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NMSU participates in money-saving energy program offered by El Paso Electric

New Mexico State University stands to save thousands of dollars by participating in the electrical load management program offered by El Paso Electric.


Head and shoulders of a man
Patrick Chavez, director of Utilities and Plant Operations for NMSU’s Facilities and Services, is leading efforts this summer to save the university thousands of dollars by participating in the electrical load management program offered by El Paso Electric. The program provides rebates for customers who are able to modify their energy consumption during strategic times of the day when energy is under high demand. (NMSU photo by Josh Bachman)

The program provides rebates for customers who are able to modify their energy consumption during strategic times of the day when energy is under high demand. NMSU is participating in the program this summer, thanks to efforts led by Patrick Chavez, director of Utilities and Plant Operations for NMSU’s Facilities and Services.

Over the years, NMSU has invested in a centralized energy management system that facilitates the coordination of air conditioning and lighting controls within the buildings.

“Having this level of control allows us to perform immediate energy reductions when called upon by El Paso Electric for an electrical load curtailment event,” Chavez said.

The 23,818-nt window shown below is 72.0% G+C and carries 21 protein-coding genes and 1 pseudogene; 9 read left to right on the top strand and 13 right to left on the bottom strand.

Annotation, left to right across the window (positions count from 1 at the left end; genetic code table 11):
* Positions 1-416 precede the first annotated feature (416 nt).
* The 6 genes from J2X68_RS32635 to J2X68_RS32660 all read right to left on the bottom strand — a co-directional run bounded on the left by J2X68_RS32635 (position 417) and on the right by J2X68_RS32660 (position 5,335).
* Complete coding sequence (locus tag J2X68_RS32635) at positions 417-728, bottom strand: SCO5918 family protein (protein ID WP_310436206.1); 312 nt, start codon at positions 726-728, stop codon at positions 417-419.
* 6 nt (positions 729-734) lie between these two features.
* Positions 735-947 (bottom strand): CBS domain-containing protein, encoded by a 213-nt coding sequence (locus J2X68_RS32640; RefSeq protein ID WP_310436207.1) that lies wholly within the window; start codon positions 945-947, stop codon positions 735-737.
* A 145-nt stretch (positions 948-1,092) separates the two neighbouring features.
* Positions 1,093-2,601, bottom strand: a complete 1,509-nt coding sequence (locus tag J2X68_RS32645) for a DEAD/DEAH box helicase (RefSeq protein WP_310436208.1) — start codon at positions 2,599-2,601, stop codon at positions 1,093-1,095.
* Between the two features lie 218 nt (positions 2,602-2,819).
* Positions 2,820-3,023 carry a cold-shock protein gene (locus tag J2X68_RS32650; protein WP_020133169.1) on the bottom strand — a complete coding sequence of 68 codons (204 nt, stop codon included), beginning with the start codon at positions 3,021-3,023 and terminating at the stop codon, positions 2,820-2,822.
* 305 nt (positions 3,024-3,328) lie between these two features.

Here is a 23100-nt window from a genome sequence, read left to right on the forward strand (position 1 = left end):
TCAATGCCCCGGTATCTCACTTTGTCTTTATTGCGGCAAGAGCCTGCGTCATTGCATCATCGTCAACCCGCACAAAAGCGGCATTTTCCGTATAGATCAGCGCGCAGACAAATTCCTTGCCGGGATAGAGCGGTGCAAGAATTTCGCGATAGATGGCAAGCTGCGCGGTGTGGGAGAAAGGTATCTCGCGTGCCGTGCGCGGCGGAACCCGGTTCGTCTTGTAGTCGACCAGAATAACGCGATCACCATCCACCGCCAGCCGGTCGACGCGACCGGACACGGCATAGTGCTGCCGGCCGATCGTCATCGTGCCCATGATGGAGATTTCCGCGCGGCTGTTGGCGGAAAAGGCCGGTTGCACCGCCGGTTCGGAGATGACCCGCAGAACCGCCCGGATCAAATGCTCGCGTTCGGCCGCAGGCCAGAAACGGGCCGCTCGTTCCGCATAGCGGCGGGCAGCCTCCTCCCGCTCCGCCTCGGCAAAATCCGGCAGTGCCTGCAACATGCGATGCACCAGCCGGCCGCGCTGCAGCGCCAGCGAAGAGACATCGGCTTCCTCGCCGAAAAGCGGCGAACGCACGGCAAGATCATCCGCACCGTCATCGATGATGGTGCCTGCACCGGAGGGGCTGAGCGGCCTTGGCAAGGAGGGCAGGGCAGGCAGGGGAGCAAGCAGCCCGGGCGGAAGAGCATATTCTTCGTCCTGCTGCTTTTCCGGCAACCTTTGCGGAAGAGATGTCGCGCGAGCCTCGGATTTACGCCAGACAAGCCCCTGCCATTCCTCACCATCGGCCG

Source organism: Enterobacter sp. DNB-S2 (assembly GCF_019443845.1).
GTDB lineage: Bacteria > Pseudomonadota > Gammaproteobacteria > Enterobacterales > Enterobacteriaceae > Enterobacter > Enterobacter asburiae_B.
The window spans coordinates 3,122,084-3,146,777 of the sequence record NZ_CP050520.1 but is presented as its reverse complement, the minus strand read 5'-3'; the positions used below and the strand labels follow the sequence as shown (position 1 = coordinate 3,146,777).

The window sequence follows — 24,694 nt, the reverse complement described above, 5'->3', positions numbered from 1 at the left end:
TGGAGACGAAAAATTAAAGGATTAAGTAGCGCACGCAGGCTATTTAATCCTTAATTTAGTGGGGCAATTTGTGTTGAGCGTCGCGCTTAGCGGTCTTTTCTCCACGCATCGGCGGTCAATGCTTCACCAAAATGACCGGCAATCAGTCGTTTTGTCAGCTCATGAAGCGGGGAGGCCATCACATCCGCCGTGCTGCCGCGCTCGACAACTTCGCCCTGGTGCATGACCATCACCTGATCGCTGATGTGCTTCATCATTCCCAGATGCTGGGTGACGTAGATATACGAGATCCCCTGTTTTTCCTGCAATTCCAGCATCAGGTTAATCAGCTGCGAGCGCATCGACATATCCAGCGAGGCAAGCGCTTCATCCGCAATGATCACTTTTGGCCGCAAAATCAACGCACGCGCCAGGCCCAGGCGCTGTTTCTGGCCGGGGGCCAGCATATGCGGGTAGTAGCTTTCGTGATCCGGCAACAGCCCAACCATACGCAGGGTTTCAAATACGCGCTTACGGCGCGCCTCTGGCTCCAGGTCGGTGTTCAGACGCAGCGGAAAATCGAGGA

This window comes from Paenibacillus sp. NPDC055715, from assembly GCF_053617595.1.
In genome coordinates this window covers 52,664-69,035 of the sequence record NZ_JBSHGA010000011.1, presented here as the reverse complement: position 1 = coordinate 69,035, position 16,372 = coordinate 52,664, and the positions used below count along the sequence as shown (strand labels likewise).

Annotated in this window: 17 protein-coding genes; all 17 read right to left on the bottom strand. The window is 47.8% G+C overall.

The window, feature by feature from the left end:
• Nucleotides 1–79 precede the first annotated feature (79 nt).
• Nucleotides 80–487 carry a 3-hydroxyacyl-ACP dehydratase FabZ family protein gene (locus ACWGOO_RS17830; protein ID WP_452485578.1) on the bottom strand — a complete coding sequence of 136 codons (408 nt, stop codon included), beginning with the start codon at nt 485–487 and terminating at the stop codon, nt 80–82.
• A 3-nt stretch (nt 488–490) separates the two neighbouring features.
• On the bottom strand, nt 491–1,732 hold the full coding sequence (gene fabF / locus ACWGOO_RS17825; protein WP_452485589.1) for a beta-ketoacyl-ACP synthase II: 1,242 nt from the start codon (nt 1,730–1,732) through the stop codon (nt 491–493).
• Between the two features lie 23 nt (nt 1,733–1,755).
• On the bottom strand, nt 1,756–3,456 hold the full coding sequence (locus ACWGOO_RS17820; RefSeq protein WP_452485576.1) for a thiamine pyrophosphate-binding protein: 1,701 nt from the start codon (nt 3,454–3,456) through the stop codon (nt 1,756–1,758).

El Paso Electric has defined the electrical demand window as from 1 to 7 p.m. June through September. Chavez said on average, NMSU hosts 10 events within these summer months with each event lasting up to two hours in duration.

“This means that NMSU would reduce the cooling capacity when it receives a curtailment request from El Paso Electric, and you may notice a change in space temperature throughout the two-hour event window,” Chavez said. “Once the two-hour window has elapsed, the cooling systems will return to normal operation.”

Chavez said the system has been configured to exclude research spaces and other critical infrastructure, so space temperatures will not be affected in those areas.

The program runs for five years and has the potential to generate up to $200,000 dollars in rebates for the university over the life of the program. During the first event NMSU participated in June 12, the university reduced 1,500 kilowatts from 3 to 5 p.m., saving roughly enough power to run about 1,000 homes.

To keep up with the campus sustainability accomplishments, visit https://sustainability.nmsu.edu/.